And Salmon the father of Boaz by Rahab, and Boaz the father of Obed by Ruth, and Obed the father of Jesse, and Jesse the father of David the king. And David was the father of Solomon by the wife of Urriah.
If you’ve never had a Bible reading plan derailed by 1 Chronicles, I envy you. Like many, I’ve gone off track with the genealogies and wondered before why they’re even in the Bible. Names, names, names, and more names! But reading the genealogy of Christ helped me understand there can be helpful and encouraging information—gospel truth—hidden in all those names.
For instance, Matthew’s gospel opens with Jesus’ genealogy, and—unusually—includes the names of five women. The Jews were meticulous genealogy-keepers because it helped establish inheritance, lineage, and heritage. But with lineage ordinarily traced through the head of the family (the father), the inclusion of the mothers in this genealogy gives us a hint that there’s something special, out of the ordinary, we need to think about.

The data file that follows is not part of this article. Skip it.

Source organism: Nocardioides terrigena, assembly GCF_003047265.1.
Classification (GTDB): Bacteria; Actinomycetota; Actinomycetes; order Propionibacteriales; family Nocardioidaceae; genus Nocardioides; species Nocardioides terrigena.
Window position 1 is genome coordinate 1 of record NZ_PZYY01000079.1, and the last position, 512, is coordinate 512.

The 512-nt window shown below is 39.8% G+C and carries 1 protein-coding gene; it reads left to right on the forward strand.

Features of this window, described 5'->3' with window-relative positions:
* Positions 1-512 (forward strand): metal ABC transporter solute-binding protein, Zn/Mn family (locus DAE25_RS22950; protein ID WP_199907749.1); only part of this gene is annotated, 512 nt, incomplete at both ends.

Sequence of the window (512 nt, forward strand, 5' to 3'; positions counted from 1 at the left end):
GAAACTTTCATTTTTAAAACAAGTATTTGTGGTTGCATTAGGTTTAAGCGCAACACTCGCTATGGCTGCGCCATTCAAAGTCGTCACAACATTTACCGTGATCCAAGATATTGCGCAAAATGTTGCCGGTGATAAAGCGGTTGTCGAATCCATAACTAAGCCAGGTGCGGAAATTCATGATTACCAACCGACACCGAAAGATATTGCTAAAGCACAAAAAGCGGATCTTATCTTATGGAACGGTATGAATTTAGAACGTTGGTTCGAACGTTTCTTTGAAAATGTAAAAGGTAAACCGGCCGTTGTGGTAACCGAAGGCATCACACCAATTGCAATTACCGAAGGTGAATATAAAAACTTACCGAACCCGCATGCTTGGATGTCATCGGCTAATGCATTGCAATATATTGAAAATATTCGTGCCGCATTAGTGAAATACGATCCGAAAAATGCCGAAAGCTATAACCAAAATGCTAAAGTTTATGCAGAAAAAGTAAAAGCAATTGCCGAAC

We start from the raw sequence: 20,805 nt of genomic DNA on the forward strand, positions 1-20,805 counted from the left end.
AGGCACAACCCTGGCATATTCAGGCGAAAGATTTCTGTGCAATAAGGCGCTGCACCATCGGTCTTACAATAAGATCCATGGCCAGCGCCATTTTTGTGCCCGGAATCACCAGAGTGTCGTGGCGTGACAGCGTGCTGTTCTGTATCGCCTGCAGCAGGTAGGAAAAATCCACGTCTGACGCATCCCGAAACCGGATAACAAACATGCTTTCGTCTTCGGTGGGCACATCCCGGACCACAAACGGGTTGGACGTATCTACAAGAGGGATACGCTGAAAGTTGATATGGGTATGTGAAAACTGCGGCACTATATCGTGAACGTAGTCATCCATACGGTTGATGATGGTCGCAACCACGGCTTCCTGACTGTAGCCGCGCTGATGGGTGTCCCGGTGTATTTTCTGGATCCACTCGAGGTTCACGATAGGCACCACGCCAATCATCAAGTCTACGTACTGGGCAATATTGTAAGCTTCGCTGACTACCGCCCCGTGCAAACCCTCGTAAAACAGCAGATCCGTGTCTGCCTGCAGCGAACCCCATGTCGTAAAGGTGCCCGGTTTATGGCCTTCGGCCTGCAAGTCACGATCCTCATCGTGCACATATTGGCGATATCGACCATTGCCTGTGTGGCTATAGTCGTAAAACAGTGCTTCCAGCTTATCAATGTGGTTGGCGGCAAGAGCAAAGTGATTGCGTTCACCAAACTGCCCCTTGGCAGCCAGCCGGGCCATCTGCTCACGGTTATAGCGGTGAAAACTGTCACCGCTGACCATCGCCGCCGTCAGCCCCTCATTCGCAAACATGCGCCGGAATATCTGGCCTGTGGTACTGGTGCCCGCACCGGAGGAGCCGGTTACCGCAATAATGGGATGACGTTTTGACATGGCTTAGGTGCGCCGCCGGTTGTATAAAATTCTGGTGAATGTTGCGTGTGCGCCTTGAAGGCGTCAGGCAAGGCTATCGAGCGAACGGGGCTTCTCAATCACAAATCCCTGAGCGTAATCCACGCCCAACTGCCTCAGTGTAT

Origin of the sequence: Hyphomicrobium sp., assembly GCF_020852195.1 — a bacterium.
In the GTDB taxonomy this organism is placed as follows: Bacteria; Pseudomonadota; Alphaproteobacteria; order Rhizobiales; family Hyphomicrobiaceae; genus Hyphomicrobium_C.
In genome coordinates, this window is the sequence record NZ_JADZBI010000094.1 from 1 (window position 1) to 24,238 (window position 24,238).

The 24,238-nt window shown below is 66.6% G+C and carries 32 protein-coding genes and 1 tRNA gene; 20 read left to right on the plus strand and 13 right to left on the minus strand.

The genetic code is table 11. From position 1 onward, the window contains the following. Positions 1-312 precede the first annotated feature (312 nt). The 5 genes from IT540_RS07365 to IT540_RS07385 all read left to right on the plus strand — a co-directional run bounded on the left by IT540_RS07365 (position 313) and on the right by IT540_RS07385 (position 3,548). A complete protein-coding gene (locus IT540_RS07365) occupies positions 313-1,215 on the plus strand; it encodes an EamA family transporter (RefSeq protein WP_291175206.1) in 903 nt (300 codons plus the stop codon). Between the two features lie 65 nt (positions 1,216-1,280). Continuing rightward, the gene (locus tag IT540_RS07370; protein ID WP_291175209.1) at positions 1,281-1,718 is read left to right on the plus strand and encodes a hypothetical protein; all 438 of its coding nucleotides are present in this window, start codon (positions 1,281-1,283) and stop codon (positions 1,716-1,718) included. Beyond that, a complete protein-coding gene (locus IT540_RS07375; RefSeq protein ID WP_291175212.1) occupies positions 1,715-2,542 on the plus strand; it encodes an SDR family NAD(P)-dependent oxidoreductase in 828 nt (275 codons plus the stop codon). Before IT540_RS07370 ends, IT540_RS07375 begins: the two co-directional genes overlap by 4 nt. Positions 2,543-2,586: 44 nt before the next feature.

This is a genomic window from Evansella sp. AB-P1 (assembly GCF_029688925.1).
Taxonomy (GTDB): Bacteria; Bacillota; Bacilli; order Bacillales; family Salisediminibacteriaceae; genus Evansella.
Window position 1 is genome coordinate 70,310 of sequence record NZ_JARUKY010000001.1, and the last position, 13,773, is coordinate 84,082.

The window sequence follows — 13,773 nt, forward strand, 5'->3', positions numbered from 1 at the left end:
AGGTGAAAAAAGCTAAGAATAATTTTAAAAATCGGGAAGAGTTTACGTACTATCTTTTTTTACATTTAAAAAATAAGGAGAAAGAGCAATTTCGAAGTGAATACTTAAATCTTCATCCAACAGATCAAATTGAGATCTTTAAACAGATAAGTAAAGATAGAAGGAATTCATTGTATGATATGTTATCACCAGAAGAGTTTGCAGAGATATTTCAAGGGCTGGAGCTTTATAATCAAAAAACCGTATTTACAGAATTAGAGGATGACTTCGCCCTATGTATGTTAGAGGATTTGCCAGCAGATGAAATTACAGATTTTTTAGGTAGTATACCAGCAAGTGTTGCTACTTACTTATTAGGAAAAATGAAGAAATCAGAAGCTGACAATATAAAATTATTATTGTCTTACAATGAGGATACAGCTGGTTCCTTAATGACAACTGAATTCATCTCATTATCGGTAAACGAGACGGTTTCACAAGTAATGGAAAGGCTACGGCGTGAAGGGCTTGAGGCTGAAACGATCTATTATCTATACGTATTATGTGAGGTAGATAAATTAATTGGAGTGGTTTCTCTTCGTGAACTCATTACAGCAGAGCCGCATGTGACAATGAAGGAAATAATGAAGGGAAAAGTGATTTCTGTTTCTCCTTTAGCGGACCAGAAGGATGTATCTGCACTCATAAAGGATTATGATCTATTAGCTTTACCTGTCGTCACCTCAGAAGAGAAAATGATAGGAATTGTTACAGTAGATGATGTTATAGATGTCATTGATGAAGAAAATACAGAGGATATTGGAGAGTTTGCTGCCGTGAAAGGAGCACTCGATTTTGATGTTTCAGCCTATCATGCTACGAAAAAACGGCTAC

The five women listed in Jesus’ genealogy are: Tamar, Rahab, Ruth, Bathsheba, and Jesus’ own mother, Mary. So what’s special about these women, and why point them out specifically? As Matthew traces the Messiah’s lineage, we see that the line is neither clean nor straight. In Christ’s own family tree, there are people we (or they themselves) may have deemed unfit for saving. But this Messiah is coming for people with a checkered past, and people from all the nations. He’ll prove that no one is beyond God’s grace—like Tamar, who bore her son by her father-in-law, and Rahab the prostitute, and Ruth the Gentile, and Bathsheba “the other woman,” and Mary, the Jew who found favor with the Lord. And on and on we could go with the sins of the men, too!
But praise be to God that Christ came for people just like that—people just like us! With Paul, let us rejoice in the depth of the riches and wisdom and knowledge of God (Romans 11:33)!
Catch up Days 1-10 of our Christmas Devotional here.